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What Is ‘Assault’ under English Common Law and Some of Its Defenses?


Video Transcript

“0:00 What is assault under English common law?

0:03 An assault under intentional English

0:06 common law is a situation where someone

0:09 comes very close to actually committing

0:12 a battery, but they don’t. In other words,

0:14 they don’t harmfully or offensively

0:15 touch you but they put you in a

0:18 reasonable apprehension of a harmful or

0:20 offensive conduct and because you were

0:22 placed in that reasonable apprehension

0:24 of an intentional offensive touching

0:27 that is enough to sue.”

Assault is both a common law offence and an intentional tort for which there are serious consequences under the law. Let’s explore what assault is and if there are any legal defenses for it with Ehline Law and our personal injury attorneys.

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What Is ‘Assault’ under English Common Law?

Under the common law, it is a bodily harm threat or an attempt to commit such an act that can result in criminal liability, civil liability, or both.

The common law makes notable differences between assault and battery, where assault is a threat or an attempt to cause bodily harm. On the other hand, battery is actual bodily harm or physical harm carried out on an individual.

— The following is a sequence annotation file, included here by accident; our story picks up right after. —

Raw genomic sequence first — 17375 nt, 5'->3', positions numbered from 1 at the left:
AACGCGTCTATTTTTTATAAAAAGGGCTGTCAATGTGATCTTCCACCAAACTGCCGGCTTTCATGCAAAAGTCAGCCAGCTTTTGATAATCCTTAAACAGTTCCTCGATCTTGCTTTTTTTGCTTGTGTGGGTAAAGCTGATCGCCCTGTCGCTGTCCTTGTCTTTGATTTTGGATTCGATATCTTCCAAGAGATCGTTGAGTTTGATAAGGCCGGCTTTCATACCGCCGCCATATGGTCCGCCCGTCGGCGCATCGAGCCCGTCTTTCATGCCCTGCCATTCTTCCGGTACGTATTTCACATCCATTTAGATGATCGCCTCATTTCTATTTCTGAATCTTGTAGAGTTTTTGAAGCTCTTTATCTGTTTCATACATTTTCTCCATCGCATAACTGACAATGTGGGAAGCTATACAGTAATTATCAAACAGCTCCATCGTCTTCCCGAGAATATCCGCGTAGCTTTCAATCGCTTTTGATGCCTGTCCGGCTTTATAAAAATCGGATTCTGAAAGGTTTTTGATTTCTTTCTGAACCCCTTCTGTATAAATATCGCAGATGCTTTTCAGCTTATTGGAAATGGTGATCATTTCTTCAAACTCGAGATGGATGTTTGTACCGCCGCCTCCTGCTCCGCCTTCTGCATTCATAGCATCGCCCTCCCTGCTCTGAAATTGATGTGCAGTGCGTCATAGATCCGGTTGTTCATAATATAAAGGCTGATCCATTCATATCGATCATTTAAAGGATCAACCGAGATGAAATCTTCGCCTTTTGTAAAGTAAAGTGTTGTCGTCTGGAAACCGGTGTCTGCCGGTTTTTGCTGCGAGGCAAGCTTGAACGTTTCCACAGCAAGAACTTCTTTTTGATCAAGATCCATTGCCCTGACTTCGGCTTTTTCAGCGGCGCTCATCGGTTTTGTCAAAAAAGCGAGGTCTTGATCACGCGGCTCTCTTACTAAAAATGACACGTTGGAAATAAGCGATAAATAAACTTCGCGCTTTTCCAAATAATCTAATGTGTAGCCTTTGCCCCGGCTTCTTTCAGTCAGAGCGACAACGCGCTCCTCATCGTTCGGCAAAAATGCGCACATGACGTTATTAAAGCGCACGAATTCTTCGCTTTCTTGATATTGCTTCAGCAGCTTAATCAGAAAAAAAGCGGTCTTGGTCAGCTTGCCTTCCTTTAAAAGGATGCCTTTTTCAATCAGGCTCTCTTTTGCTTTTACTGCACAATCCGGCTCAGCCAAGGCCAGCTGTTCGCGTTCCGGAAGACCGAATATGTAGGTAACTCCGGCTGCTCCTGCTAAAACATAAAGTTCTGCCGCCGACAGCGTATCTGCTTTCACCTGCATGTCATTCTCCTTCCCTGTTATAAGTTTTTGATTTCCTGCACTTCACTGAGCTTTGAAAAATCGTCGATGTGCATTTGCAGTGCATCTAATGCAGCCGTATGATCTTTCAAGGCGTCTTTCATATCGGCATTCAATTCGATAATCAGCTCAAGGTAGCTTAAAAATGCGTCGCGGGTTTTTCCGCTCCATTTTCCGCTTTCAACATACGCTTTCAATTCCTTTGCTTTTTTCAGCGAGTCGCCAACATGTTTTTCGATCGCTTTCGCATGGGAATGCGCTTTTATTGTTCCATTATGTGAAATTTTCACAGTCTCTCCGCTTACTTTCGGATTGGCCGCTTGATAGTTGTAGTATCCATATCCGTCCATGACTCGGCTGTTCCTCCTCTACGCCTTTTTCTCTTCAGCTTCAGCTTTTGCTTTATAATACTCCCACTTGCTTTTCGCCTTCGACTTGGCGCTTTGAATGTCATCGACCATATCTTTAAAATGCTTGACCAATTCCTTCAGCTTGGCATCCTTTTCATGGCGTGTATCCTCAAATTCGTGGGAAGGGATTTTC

Under some jurisdictions, the two may be the same and fall under the legal term “assault,” but in others, it may be a summary offence (Canada and Northern Ireland).

Elements of Assault

There are three elements of assault that the plaintiff must prove if it brings an assault claim against an individual, and these include:

  • The intent
  • Apprehension of harmful or offensive contact
  • Causation.

Where assault differs from a battery is that battery requires actual bodily harm or contact, whereas in an assault, only the victim’s mental disturbance, or apprehension of immediate unlawful violence, is enough to bring an assault claim. Of course, there are other elements, too, most importantly causation.

It is important to note that simply saying words does not constitute an assault, as there must be an accompanying act. A threat to harm another person is not an assault, but if the person raises their fist when making threats, it may be enough to lead to assault as it can cause the other to apprehend immediate unlawful force.